Both the New York “Overtime Pay” laws and the Federal Fair Labor Standards Act (FLSA) require that employers pay overtime to those individuals who are not “exempt” from the overtime requirements.
In New York State, the general rule, subject to some very limited exceptions, is that you may not sue your employer if you are injured while you are working.
Wrongful termination refers to any non-voluntary termination for an improper reason. In New York these include discrimination based upon…
Many states have recently passed new Independent Contractor Laws. These laws describe which workers must be treated as “employees,” and which workers may be treated as “independent contractors.”
Commissions are typically wages; bonuses are not. Under the law, the test to determine if commissions constitute wages is whether they are “definitely determined” and have become “due and payable to such…
There are very few deductions that are legally allowed to be taken from an employee’s wages in New York State (other than those required by law).
Many employers require their employees to sign non-compete agreements as a condition of employment. There are a number of reasons for such agreements.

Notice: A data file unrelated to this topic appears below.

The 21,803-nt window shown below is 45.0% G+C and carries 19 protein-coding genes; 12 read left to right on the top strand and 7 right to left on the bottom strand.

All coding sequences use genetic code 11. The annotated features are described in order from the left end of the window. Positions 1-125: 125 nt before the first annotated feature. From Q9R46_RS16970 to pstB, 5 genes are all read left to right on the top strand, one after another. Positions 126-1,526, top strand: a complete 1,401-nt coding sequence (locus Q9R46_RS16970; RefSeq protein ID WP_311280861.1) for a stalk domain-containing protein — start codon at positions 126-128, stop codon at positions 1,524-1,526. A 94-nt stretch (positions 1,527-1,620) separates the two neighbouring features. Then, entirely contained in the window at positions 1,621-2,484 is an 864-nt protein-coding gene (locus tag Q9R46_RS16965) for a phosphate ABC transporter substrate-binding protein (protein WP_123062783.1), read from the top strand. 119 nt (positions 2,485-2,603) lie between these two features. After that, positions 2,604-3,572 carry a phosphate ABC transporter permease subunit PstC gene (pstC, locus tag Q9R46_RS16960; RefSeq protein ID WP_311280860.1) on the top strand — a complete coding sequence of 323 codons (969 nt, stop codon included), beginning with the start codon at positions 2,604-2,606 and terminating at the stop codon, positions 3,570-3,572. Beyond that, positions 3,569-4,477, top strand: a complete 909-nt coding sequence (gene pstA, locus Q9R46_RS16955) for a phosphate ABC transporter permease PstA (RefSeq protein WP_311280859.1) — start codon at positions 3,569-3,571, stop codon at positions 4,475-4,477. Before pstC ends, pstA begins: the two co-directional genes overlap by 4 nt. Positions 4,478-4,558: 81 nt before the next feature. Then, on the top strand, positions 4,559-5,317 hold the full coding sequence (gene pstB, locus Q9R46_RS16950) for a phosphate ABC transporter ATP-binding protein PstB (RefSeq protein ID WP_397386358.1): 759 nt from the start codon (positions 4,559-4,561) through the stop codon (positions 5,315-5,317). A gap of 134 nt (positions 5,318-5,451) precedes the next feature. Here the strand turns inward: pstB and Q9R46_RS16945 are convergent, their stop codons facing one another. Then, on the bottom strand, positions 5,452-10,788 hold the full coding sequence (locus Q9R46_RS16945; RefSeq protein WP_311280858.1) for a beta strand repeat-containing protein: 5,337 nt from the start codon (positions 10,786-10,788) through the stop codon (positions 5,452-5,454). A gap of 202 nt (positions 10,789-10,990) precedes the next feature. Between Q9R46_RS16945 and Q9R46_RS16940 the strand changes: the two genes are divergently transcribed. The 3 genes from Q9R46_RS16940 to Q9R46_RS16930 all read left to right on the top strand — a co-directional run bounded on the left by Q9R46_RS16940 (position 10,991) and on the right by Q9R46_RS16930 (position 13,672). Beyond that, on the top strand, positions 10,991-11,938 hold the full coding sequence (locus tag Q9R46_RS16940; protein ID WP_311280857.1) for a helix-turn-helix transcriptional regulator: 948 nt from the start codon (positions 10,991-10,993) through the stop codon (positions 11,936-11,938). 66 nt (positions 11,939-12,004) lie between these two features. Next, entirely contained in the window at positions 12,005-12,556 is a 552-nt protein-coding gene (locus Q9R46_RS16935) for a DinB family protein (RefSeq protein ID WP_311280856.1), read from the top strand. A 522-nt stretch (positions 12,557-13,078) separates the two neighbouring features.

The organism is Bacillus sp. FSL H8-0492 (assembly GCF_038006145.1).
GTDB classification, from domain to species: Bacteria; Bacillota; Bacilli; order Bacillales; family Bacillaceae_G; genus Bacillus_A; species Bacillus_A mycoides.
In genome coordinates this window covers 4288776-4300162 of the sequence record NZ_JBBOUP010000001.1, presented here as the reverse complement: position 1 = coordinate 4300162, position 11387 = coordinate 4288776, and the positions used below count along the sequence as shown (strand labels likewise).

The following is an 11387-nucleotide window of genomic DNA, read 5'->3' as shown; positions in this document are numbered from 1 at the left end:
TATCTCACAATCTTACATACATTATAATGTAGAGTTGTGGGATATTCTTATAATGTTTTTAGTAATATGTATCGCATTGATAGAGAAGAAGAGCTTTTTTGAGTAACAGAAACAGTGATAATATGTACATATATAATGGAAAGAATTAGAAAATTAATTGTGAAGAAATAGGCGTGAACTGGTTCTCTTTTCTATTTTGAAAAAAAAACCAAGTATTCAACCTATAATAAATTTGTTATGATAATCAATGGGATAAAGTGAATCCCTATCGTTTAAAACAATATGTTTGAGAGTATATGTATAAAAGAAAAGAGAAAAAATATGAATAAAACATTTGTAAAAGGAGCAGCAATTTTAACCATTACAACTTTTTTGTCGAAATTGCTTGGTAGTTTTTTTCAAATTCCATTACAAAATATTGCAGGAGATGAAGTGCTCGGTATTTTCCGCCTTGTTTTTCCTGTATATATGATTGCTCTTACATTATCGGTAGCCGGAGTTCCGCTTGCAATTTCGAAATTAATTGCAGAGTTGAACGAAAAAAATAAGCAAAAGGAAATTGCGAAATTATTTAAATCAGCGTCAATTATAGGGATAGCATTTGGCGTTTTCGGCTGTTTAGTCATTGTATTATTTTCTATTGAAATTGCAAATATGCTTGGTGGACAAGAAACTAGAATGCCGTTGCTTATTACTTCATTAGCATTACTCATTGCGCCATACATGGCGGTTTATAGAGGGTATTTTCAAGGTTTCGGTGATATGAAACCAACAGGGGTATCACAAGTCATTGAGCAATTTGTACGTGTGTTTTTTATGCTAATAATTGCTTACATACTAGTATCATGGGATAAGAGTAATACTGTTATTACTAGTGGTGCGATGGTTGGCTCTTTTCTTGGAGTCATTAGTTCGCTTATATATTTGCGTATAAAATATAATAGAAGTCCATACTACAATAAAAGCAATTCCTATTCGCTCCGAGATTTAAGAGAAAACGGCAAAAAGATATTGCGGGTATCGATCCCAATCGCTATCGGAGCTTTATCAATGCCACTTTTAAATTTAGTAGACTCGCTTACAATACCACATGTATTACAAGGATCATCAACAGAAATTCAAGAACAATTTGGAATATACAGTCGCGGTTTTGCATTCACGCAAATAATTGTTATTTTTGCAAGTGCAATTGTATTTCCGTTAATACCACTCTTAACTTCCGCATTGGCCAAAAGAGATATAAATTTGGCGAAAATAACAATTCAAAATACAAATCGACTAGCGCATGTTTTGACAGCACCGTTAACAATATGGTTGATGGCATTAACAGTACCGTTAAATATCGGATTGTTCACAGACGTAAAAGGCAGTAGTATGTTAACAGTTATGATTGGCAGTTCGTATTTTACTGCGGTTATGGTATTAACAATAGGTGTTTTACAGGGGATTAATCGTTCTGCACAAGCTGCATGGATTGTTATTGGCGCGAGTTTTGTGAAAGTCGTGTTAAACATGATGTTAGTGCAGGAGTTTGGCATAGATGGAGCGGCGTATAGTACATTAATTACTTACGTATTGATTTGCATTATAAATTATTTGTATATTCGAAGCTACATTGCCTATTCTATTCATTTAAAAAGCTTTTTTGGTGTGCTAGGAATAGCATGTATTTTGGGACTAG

In New York State, all employers must furnish the following information to employees…
Employers often want employees to think like company owners, by issuing stock (or options to purchase stock) to employees.
With some limited exceptions, employers must pay their employees, on a weekly or biweekly basis, all wages earned within seven days of the particular pay period.
If you are employed by a company that has a contract with the New York City government, the New York State government, the federal government, or another municipality, you may be entitled to a prevailing wage rate.
The knowledgeable attorneys at the law firm of Neil H. Greenberg & Associates represent employees considering new employment as well as those evaluating new offers from their existing employer.
Severance agreements are frequently offered to professionals to prevent expensive litigation between employers and terminated employees.
Millions of employees and retirees have 401(k) retirement plans through their current and/or former employers. Many of these plan participants simply trust that their retirement accounts…
For more information or to speak with one of our experienced New York attorneys, call 1-866-546-4752 or fill out our contact form.